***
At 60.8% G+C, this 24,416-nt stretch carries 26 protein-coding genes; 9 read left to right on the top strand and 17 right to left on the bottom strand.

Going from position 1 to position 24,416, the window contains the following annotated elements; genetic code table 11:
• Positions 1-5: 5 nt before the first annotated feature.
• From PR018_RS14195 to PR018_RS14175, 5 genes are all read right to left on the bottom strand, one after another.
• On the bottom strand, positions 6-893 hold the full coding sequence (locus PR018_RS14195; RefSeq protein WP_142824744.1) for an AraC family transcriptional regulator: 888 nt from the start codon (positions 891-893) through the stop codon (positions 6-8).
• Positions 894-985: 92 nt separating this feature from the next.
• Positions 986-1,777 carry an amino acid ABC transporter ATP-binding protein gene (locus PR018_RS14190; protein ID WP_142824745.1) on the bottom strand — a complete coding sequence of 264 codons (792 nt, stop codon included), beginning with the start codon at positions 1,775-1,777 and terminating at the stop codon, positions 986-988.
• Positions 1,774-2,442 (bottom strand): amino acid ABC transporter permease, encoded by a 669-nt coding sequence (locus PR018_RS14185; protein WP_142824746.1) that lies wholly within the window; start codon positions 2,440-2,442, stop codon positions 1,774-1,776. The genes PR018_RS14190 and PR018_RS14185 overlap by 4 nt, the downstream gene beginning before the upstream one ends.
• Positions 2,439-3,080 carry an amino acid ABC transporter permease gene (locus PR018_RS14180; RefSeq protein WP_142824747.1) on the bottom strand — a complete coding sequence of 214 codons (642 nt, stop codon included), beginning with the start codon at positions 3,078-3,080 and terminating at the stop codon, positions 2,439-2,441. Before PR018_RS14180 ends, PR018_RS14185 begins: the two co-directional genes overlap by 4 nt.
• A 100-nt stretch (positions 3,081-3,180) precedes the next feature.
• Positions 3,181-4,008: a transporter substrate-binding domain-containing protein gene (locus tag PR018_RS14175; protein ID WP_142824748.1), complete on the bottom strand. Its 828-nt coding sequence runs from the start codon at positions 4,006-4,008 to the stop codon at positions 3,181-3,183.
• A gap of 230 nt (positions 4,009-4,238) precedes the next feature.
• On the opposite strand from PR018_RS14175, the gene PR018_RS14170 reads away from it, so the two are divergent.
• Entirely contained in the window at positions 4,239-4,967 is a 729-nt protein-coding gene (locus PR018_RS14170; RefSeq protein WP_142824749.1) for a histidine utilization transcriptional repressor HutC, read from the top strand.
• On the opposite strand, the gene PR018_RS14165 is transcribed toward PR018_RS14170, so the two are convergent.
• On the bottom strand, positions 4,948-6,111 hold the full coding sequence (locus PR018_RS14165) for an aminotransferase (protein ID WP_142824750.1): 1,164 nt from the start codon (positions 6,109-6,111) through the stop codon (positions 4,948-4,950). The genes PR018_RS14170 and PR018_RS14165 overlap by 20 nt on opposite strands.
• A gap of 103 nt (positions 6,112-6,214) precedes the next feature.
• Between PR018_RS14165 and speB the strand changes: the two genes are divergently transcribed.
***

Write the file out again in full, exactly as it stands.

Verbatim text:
At 60.8% G+C, this 24,416-nt stretch carries 26 protein-coding genes; 9 read left to right on the top strand and 17 right to left on the bottom strand.

Going from position 1 to position 24,416, the window contains the following annotated elements; genetic code table 11:
• Positions 1-5: 5 nt before the first annotated feature.
• From PR018_RS14195 to PR018_RS14175, 5 genes are all read right to left on the bottom strand, one after another.
• On the bottom strand, positions 6-893 hold the full coding sequence (locus PR018_RS14195; RefSeq protein WP_142824744.1) for an AraC family transcriptional regulator: 888 nt from the start codon (positions 891-893) through the stop codon (positions 6-8).
• Positions 894-985: 92 nt separating this feature from the next.
• Positions 986-1,777 carry an amino acid ABC transporter ATP-binding protein gene (locus PR018_RS14190; protein ID WP_142824745.1) on the bottom strand — a complete coding sequence of 264 codons (792 nt, stop codon included), beginning with the start codon at positions 1,775-1,777 and terminating at the stop codon, positions 986-988.
• Positions 1,774-2,442 (bottom strand): amino acid ABC transporter permease, encoded by a 669-nt coding sequence (locus PR018_RS14185; protein WP_142824746.1) that lies wholly within the window; start codon positions 2,440-2,442, stop codon positions 1,774-1,776. The genes PR018_RS14190 and PR018_RS14185 overlap by 4 nt, the downstream gene beginning before the upstream one ends.
• Positions 2,439-3,080 carry an amino acid ABC transporter permease gene (locus PR018_RS14180; RefSeq protein WP_142824747.1) on the bottom strand — a complete coding sequence of 214 codons (642 nt, stop codon included), beginning with the start codon at positions 3,078-3,080 and terminating at the stop codon, positions 2,439-2,441. Before PR018_RS14180 ends, PR018_RS14185 begins: the two co-directional genes overlap by 4 nt.
• A 100-nt stretch (positions 3,081-3,180) precedes the next feature.
• Positions 3,181-4,008: a transporter substrate-binding domain-containing protein gene (locus tag PR018_RS14175; protein ID WP_142824748.1), complete on the bottom strand. Its 828-nt coding sequence runs from the start codon at positions 4,006-4,008 to the stop codon at positions 3,181-3,183.
• A gap of 230 nt (positions 4,009-4,238) precedes the next feature.
• On the opposite strand from PR018_RS14175, the gene PR018_RS14170 reads away from it, so the two are divergent.
• Entirely contained in the window at positions 4,239-4,967 is a 729-nt protein-coding gene (locus PR018_RS14170; RefSeq protein WP_142824749.1) for a histidine utilization transcriptional repressor HutC, read from the top strand.
• On the opposite strand, the gene PR018_RS14165 is transcribed toward PR018_RS14170, so the two are convergent.
• On the bottom strand, positions 4,948-6,111 hold the full coding sequence (locus PR018_RS14165) for an aminotransferase (protein ID WP_142824750.1): 1,164 nt from the start codon (positions 6,109-6,111) through the stop codon (positions 4,948-4,950). The genes PR018_RS14170 and PR018_RS14165 overlap by 20 nt on opposite strands.
• A gap of 103 nt (positions 6,112-6,214) precedes the next feature.
• Between PR018_RS14165 and speB the strand changes: the two genes are divergently transcribed.